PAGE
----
Date: 1st of April 2011
Where: Royal Shakespeare Theatre, Stratford-Upon-Avon
What : King Lear
I’ve seen this production before. Last year. But then Kathryn Hunter was the Fool. Now there was a story. Ms Hunter excellent as the Fool in King Lear, dire as Cleopatra in Anthony and Cleopatra. One reviewer called that production “gob-smackingly bad”. I was kinder.
And then she quit. Some statement about artistic differences from the producer. I wish I’d known this was going to happen. I’d like to have seen how Cleopatra would have worked with the very promising Katy Stephens in the role but I woke up to the development too late.
Now in Lear it is a different matter. Kathryn Hunter’s relationship with Greg Hicks’ King was one of the high points of the original production. Tonight, Sophie Russell’s Fool is much more innocuous, almost in the background of the plot. You hardly notice her even in the most memorable lines she doesn’t impose herself on the production.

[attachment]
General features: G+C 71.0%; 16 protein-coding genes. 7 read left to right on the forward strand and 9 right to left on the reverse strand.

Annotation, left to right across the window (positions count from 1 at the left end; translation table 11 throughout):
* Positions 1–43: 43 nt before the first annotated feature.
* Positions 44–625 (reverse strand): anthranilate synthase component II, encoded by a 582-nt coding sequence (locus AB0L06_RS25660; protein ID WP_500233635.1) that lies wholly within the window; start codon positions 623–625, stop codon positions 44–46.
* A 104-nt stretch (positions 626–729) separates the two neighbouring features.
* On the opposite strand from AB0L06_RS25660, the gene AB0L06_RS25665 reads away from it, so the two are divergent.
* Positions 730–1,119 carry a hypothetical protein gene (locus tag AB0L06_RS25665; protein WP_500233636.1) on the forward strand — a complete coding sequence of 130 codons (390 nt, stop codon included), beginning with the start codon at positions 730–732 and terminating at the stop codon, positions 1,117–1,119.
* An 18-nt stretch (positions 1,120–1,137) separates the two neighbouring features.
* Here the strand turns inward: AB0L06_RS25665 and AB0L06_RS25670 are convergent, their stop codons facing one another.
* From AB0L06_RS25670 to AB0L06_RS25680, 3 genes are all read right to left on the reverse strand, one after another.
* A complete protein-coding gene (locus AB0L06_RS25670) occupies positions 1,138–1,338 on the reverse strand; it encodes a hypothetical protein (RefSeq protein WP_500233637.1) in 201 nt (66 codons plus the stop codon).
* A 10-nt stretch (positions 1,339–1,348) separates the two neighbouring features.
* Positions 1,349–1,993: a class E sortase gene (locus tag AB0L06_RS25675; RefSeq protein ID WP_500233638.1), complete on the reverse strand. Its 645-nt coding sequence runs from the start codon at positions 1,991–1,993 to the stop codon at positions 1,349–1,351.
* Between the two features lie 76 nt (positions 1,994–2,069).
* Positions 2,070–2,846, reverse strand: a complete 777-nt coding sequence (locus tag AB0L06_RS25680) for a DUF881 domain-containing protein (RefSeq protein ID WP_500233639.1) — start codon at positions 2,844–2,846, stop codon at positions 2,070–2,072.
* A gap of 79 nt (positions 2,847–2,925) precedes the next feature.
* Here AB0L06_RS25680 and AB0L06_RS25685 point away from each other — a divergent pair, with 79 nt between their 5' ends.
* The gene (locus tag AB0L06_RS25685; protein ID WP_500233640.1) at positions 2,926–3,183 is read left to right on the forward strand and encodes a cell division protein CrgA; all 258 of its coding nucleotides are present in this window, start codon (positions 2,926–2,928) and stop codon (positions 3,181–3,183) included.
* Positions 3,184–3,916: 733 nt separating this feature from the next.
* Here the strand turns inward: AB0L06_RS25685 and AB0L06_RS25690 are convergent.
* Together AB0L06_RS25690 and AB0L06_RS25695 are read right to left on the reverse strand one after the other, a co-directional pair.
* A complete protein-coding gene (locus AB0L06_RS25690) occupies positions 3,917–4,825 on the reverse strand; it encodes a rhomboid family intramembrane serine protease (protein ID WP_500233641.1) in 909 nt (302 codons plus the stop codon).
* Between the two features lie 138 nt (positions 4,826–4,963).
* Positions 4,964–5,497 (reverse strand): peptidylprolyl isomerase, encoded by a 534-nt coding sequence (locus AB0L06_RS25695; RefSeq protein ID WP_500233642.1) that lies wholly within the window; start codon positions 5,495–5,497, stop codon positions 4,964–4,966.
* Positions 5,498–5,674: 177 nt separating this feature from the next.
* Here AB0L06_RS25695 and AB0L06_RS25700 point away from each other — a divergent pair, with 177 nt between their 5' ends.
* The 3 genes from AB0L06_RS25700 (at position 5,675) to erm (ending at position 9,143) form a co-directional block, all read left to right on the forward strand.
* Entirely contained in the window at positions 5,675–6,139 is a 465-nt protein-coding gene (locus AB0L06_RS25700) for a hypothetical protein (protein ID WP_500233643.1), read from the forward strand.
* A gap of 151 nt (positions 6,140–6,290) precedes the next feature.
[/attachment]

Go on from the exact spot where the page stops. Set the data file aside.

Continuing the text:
And yet the production survives, proving indeed that the play is the thing. King Lear has always been my favourite of Shakespeare’s children – I’ve only seen one bad production – and this is very good.
Here, where one role is underplayed, then there is more than enough to feast upon and all the other roles step to fore to fill any gap. Hicks, again, is marvellous as Lear. Charles Aitken is an evocative Edgar and reaches the peak of his performance in the real or pretended insanity of Poor Tom. Tunji Kasim doesn’t really capture the self-serving and evil nature of Edmund but he is enough. The aforementioned Katy Stephens is Regan here and all three daughters are captured well especially Cordelia who is played by Samantha Young.
Darrell D’Silva, who was the best thing about last year’s below par production of Anthony and Cleopatra, has grown into the part of Kent and is loyalty towards the King is much needed and allows that theme still to be to the fore despite the quiet Fool.